I have 42446 directories on my main drive - do you know how many you have? Just run the program with start_dir = "C:" and you will know

    When using start_dir = "C:" a peculiar thing is that about halfway through - at directory number 22651 in fact, the program stops and thinks for about 28 seconds (unscientific timing, done on my fingers!). No apparent reason. It is in the middle of the Windows directories. There are some odd named directories there and I wondered if that was an issue. I have a solid drive disk and I also wondered if this was doing something to cause this.

    I acknowledge that I should use DO LOOPS but I could not make them work and anyway, they would not save much time or add to clarity.

    Here is the program.

    Code:
    #COMPILE EXE
    #DIM ALL
    GLOBAL start_dir AS STRING
    GLOBAL list_of_directories() AS STRING
    GLOBAL count_of_directories AS LONG
    GLOBAL loop_count AS LONG
    GLOBAL start_of_loop_switch AS LONG
    GLOBAL max_number_of_directories AS LONG
    GLOBAL this_directory AS STRING
    GLOBAL just_found_directory AS STRING
    
    FUNCTION PBMAIN () AS LONG
    max_number_of_directories = 100000  'has to be manually set
    'choose one or set your own directory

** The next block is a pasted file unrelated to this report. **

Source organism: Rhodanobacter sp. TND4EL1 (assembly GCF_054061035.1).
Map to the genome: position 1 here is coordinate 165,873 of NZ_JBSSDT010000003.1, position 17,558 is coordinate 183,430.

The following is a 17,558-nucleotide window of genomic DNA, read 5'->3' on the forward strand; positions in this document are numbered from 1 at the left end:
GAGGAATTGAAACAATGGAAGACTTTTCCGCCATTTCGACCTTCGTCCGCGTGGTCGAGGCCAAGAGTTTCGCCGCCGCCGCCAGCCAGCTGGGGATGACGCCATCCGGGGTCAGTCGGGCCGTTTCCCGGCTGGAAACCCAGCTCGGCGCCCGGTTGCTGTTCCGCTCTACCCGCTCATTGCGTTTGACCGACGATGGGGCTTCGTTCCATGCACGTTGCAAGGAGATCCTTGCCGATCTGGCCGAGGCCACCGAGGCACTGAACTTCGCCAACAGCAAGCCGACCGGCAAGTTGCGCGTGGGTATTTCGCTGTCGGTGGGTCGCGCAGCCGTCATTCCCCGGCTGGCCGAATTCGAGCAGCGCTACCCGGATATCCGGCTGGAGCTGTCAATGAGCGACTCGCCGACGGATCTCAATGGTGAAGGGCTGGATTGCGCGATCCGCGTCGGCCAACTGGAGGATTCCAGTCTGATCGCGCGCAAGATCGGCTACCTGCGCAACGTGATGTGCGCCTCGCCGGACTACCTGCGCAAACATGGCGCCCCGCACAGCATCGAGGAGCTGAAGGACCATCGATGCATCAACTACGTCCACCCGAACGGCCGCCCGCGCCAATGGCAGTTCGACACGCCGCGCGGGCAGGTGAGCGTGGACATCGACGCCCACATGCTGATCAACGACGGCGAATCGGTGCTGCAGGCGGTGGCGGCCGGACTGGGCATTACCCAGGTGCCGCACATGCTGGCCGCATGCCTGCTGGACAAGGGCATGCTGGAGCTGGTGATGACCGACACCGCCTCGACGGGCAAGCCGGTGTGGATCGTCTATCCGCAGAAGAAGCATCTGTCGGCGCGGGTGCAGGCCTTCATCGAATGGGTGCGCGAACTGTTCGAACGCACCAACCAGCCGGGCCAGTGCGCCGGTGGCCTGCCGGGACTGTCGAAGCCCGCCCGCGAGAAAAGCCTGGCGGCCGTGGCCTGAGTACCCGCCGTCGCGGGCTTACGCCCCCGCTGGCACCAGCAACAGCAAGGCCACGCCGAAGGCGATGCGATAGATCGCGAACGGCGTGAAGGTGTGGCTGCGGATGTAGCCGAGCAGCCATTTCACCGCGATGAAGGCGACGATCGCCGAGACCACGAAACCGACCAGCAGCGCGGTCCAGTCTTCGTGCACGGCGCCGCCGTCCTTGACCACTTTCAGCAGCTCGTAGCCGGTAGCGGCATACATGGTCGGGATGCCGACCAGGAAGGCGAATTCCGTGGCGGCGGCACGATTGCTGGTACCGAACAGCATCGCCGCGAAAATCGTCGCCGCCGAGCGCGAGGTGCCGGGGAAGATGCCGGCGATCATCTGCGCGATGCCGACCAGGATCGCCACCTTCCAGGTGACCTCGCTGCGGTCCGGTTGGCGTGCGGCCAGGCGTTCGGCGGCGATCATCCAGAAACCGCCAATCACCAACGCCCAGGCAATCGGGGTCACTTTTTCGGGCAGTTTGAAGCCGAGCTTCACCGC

start_dir = CURDIR$             '}  Runs from where program is
    start_dir = "C:\"                      '}  Does the whole disk
    start_dir = "C:\File2019\"       '}  One of my operational directories
    CHDIR start_dir
    DIM list_of_directories(1 TO max_number_of_directories) AS STRING
    count_of_directories = 1
    list_of_directories(1)= start_dir
    loop_count = 0
    'main loop   ******************************
    start_of_loop:
    start_of_loop_switch = 0
    INCR loop_count
    IF loop_count >  max_number_of_directories THEN
        PRINT "Too many directories"
        WAITKEY$
        END IF
    this_directory = list_of_directories(loop_count)
    IF LEN(this_directory) = 0 THEN GOTO dirdone
    CHDIR list_of_directories(loop_count)
    DIR$ CLOSE
    this_directory_loop:
    'this_directory_loop:********************
    IF start_of_loop_switch = 0  THEN
        start_of_loop_switch = 1
        just_found_directory =DIR$(this_directory+"\*.*",ONLY 16)